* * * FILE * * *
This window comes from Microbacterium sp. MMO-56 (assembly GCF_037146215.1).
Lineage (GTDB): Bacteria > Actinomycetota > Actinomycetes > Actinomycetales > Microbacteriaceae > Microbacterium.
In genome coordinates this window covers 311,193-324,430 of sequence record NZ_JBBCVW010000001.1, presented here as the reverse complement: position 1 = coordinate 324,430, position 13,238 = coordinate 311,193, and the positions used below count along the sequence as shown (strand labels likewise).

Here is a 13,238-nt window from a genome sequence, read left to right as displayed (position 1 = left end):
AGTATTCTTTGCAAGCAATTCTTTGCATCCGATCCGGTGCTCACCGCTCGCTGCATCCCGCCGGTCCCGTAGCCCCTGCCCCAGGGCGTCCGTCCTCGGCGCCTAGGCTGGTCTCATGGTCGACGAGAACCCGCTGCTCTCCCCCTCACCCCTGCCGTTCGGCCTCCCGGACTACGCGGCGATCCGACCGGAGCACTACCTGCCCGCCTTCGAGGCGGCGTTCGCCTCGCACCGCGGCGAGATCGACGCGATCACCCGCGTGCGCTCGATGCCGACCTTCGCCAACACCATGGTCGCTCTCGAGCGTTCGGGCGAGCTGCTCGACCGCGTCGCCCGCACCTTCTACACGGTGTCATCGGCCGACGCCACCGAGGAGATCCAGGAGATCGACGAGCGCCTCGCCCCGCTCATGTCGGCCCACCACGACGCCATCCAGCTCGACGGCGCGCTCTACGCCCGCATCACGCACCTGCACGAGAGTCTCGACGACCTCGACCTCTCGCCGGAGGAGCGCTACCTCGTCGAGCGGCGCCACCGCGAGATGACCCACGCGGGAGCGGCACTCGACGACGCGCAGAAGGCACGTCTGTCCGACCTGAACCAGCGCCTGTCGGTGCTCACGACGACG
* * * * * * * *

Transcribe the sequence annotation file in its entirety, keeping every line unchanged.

This window comes from Microbacterium sp. MMO-56 (assembly GCF_037146215.1).
Lineage (GTDB): Bacteria > Actinomycetota > Actinomycetes > Actinomycetales > Microbacteriaceae > Microbacterium.
In genome coordinates this window covers 311,193-324,430 of sequence record NZ_JBBCVW010000001.1, presented here as the reverse complement: position 1 = coordinate 324,430, position 13,238 = coordinate 311,193, and the positions used below count along the sequence as shown (strand labels likewise).

Here is a 13,238-nt window from a genome sequence, read left to right as displayed (position 1 = left end):
AGTATTCTTTGCAAGCAATTCTTTGCATCCGATCCGGTGCTCACCGCTCGCTGCATCCCGCCGGTCCCGTAGCCCCTGCCCCAGGGCGTCCGTCCTCGGCGCCTAGGCTGGTCTCATGGTCGACGAGAACCCGCTGCTCTCCCCCTCACCCCTGCCGTTCGGCCTCCCGGACTACGCGGCGATCCGACCGGAGCACTACCTGCCCGCCTTCGAGGCGGCGTTCGCCTCGCACCGCGGCGAGATCGACGCGATCACCCGCGTGCGCTCGATGCCGACCTTCGCCAACACCATGGTCGCTCTCGAGCGTTCGGGCGAGCTGCTCGACCGCGTCGCCCGCACCTTCTACACGGTGTCATCGGCCGACGCCACCGAGGAGATCCAGGAGATCGACGAGCGCCTCGCCCCGCTCATGTCGGCCCACCACGACGCCATCCAGCTCGACGGCGCGCTCTACGCCCGCATCACGCACCTGCACGAGAGTCTCGACGACCTCGACCTCTCGCCGGAGGAGCGCTACCTCGTCGAGCGGCGCCACCGCGAGATGACCCACGCGGGAGCGGCACTCGACGACGCGCAGAAGGCACGTCTGTCCGACCTGAACCAGCGCCTGTCGGTGCTCACGACGACG